BLET President decries railroads' use of Precision Scheduled Railroading in message to labor union members

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INDEPENDENCE, Ohio — The president of one of the largest railroad labor organizations in the country has condemned Class I railroads’ move to Precision Scheduled Railroading, writing that it is putting safety at risk and comparing it to the disastrous Penn Central merger a half-century ago.

Dennis R. Pierce, president of the Brotherhood of Locomotive Engineers and Trainmen, blasted the practice of PSR in a piece published in the organization’s newsletter.

PSR dates back to the 1980s and was preached by the late railroad boss E. Hunter Harrison, who implemented it at the Illinois Central, Canadian National, Canadian Pacific, and lastly, at CSX Transportation. In recent months, Norfolk Southern and Union Pacific have also implemented their own versions of PSR in an effort to better utilize assets and drive down their operating ratio.

Pierce likens the move to PSR to the creation of the PC and the effort to turn a profit by selling off assets.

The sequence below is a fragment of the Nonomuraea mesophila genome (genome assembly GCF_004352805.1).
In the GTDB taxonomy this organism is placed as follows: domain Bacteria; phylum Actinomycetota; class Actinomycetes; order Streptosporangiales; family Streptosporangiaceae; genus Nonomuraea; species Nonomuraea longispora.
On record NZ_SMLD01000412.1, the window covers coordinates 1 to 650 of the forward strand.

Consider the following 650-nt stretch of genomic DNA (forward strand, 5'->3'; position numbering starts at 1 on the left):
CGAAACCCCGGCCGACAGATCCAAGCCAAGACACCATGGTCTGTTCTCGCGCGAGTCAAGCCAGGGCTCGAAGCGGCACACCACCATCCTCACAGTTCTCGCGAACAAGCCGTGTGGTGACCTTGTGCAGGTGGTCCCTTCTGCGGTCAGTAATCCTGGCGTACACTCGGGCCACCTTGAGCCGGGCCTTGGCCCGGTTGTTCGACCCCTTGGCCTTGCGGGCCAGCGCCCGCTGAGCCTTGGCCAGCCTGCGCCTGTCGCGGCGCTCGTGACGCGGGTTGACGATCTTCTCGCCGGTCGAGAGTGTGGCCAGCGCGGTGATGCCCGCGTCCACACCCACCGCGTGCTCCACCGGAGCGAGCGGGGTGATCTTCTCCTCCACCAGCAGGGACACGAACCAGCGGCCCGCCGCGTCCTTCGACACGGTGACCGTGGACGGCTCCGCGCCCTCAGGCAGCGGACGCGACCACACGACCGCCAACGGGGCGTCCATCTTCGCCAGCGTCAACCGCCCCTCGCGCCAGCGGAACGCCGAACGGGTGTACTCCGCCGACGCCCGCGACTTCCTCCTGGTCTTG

“Penn Central’s shippers and workers were mere afterthoughts,” Pierce writes.

“PSR is nothing more than what has been called by many industry observers, and with good
reason, vulture capitalism,” Pierce writes. “Hedge fund investors swoop into a company and drive down operating costs in order to wring out every possible dime in profits, but don’t share those profits with the workers who created them.”

The union boss also raised concerns about the reliance on distributed power to help move longer trains over the road, a practice Pierce calls “dangerous.”

Pierce concluded by noting that BNSF Railway, the largest privately held Class I railroad, has not introduced PSR.

“Perhaps BNSF understands history, or maybe it knows that short-term gain for a few ultra-wealthy investors at the cost of long-term pain for everyone else is not a plan for long term success,” Pierce writes.

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